This book draws on research in psychology and behavioral economics to show how striving to live up to our identity claims profoundly affects our daily lives. The author argues the claims we make about who we are and what we stand for powerfully influence us, and our social world.
Asking questions such as: Why do people resist the temptation to cheat when cheating would benefit them greatly and no one would find out? Why do people express different beliefs about climate change when they are first reminded of their political affiliation? Why do people prefer to be compensated for donating blood with cholesterol screening than with money? Miller puts forth a novel and compelling argument regarding how strongly our identity claims affect our daily lives. The book provides explanations for many forms of puzzling behavior, such as why people sometimes act against their economic self-interest, how they avoid situations that test their moral identities, and how they respond to failures to live up to their moral identities. It paints an intriguing picture of people’s investment in their identity claims by showing how they seek opportunities to demonstrate their validity, avoid actions and circumstances that challenge their legitimacy, and employ psychological defenses when others challenge their legitimacy.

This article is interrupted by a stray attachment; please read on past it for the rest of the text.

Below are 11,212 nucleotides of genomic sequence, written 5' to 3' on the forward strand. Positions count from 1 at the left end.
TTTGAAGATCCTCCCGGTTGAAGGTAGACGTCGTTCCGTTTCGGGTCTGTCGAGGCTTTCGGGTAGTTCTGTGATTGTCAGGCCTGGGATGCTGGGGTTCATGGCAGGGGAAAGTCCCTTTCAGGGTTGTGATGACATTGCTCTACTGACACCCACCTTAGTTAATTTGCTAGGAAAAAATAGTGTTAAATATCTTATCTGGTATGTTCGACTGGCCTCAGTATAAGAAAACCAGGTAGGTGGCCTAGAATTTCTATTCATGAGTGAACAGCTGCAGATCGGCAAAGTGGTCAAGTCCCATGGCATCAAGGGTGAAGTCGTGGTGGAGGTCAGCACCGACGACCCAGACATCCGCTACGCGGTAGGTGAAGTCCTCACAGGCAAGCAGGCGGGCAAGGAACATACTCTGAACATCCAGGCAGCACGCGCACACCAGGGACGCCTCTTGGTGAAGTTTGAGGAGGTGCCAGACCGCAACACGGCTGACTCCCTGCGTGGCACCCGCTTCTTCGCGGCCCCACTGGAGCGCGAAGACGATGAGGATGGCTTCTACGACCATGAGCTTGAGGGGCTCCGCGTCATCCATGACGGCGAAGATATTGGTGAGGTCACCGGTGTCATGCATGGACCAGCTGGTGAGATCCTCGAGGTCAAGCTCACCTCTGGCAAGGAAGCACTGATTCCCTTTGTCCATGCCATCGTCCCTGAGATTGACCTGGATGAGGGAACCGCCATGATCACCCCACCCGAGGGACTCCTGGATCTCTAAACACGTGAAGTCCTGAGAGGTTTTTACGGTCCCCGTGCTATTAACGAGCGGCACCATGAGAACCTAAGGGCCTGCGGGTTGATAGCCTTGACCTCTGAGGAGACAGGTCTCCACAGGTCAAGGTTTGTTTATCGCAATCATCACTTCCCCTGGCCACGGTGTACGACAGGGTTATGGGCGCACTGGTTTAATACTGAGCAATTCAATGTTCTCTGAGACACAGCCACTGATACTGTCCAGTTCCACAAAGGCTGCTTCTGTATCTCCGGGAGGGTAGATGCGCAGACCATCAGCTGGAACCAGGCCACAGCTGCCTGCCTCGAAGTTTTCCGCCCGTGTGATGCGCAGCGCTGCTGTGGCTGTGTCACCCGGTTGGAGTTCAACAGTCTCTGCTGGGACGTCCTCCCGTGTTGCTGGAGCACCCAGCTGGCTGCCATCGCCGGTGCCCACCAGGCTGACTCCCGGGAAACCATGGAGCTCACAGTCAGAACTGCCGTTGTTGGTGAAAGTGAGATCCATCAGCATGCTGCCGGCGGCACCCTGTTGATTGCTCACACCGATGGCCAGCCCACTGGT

Based on extensive research in the fields of psychology, economics, and political science, this book is fascinating reading for students and academics interested in identity and the self. It also provides an expanded tool kit for those who seek behavioral change in their organization or community.
Table of Contents
- The Power of Identity Claims
- Defending Identity Claims
- Avoiding Identity Tests
- Failing Identity Tests
- Neutralizing Identity Tests
- Passing Identity Tests
- Social Identity Tests
- Incentives and Identity Claims
- Changing the Identity Relevance of Behaviors
- Final Thoughts
Dale T. Miller is Professor of Organization Behavior at the Stanford Graduate School of Business. He is a social psychologist who has published widely on topics such as social norms, social cognition, and social justice. He lives in Portola Valley, California.